What should a CEO do for their O3?
I'm a believer is O3's, a MT listener for 3-4 years, and a recent EM/EC conference attendee, but I recently finished that left me wondering what does management look like at the top.
The thesis of the book is that these executives achieved exceptional results for their shareholders by hiring great talent to lead their businesses and subsidiary companies, scrutinizing annual budgets, investing capital only where it would make a sizable return, opportunistically repurchasing stock and buying/selling divisions, and rarely talking with the leaders of their various business or companies unless they weren't meeting their numbers.
While the case is compelling and there is the argument that successful leaders are also relatively independent, I'm wondering what others in the forum have found to be effective and realistic.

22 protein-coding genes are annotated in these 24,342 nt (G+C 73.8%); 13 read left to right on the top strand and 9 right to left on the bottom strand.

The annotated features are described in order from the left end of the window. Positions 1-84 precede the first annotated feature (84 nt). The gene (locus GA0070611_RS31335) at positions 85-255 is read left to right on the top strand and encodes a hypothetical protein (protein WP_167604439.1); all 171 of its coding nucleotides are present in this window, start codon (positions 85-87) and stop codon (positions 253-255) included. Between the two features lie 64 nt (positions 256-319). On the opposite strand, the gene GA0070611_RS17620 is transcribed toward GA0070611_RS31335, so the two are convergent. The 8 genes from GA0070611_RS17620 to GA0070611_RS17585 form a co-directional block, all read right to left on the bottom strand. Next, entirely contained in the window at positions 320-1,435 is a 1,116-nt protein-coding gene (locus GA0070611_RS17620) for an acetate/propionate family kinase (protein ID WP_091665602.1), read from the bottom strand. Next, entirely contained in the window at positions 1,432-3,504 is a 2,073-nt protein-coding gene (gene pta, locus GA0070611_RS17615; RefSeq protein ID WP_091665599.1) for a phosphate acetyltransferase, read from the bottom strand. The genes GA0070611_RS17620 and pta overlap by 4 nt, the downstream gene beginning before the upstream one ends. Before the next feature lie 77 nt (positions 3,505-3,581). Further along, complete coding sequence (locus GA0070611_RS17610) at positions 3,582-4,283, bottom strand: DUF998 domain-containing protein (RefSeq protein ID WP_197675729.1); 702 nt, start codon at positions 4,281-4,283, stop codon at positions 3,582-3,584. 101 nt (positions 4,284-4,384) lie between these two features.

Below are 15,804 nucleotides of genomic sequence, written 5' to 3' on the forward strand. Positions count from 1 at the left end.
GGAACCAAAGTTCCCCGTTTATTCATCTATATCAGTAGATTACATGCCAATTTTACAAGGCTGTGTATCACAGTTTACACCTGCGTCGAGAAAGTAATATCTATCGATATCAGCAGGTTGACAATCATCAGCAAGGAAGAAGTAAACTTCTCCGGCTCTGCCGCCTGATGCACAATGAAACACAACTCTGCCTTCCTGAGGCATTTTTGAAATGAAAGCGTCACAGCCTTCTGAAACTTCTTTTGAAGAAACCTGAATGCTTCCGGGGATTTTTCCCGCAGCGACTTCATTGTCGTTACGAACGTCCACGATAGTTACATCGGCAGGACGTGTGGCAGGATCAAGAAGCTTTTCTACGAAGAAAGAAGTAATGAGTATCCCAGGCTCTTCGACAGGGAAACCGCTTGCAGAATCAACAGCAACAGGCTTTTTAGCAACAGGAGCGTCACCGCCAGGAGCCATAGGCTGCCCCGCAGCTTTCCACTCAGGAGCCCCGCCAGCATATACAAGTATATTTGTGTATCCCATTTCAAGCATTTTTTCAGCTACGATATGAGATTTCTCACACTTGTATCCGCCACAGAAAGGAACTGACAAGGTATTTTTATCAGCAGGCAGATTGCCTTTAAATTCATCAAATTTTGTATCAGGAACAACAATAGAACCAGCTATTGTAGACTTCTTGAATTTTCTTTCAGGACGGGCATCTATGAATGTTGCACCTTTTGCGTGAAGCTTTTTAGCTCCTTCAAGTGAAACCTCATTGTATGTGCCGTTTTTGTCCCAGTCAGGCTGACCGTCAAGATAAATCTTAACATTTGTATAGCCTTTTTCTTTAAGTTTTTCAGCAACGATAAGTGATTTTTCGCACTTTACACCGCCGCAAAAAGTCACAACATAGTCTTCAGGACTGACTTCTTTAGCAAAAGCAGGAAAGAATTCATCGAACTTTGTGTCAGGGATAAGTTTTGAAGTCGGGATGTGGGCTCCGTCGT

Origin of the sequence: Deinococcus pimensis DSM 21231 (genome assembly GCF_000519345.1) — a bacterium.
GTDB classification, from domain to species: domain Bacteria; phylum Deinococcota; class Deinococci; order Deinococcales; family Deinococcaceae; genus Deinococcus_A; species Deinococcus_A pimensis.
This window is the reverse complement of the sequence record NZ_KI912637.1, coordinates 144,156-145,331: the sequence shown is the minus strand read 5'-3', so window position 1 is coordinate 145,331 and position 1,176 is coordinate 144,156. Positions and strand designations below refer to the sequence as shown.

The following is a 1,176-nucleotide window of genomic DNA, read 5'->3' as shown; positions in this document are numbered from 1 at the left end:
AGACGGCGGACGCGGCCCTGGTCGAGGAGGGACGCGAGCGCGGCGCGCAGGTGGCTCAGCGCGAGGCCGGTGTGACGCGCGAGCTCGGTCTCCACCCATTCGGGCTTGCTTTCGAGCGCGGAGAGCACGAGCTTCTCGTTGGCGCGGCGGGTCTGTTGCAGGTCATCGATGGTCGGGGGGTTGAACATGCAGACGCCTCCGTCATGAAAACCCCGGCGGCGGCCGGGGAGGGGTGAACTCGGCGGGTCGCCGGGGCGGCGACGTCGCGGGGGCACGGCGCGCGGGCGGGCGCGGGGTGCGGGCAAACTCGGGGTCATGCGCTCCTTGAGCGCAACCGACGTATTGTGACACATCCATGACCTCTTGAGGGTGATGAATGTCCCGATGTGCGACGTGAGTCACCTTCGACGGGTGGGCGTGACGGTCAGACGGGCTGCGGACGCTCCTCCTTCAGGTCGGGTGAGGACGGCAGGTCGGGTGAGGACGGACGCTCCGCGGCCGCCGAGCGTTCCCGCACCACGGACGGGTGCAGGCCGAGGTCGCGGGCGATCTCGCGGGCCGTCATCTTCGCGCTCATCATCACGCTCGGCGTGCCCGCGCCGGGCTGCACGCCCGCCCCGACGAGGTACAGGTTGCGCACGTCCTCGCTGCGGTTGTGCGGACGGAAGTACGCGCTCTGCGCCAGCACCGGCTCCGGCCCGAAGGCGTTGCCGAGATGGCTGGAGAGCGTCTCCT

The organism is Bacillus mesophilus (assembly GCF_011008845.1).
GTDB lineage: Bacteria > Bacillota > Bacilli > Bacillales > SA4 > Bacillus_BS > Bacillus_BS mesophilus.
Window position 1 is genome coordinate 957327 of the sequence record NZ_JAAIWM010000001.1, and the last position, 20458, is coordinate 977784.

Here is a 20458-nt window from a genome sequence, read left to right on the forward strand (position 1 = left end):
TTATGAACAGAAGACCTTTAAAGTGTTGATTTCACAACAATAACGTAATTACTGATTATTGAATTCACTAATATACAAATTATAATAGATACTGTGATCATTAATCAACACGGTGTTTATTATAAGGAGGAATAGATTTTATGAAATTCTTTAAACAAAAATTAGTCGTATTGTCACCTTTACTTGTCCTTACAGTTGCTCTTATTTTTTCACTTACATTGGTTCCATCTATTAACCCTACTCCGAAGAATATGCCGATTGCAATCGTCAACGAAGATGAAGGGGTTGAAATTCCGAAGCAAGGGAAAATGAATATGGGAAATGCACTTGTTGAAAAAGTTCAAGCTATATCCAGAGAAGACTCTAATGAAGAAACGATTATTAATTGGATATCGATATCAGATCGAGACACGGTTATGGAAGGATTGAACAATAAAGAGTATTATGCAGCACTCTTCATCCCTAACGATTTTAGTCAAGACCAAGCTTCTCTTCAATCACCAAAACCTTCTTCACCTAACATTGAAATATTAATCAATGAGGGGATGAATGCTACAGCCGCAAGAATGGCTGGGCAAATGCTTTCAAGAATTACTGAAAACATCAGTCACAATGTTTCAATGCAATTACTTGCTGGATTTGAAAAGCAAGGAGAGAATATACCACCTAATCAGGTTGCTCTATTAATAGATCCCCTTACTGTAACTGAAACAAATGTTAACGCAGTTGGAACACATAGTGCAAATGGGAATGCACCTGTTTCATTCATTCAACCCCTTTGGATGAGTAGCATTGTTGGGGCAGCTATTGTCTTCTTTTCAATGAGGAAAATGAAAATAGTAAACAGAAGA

The book is The Outsiders: Eight Unconventional CEOs and Their Radically Rational Blueprint for Success by William N. Thorndike and published by HBR Press. It profiles CEO's who achieved better returns than Jack Welch - names like Tom Murphy with Capital Cities Broadcasting, Henry Singleton with Teledyne, John Malone with TCI, Katherine Graham with the Washington Post, and of course Warren Buffett.
Thanks, -Chris Gammill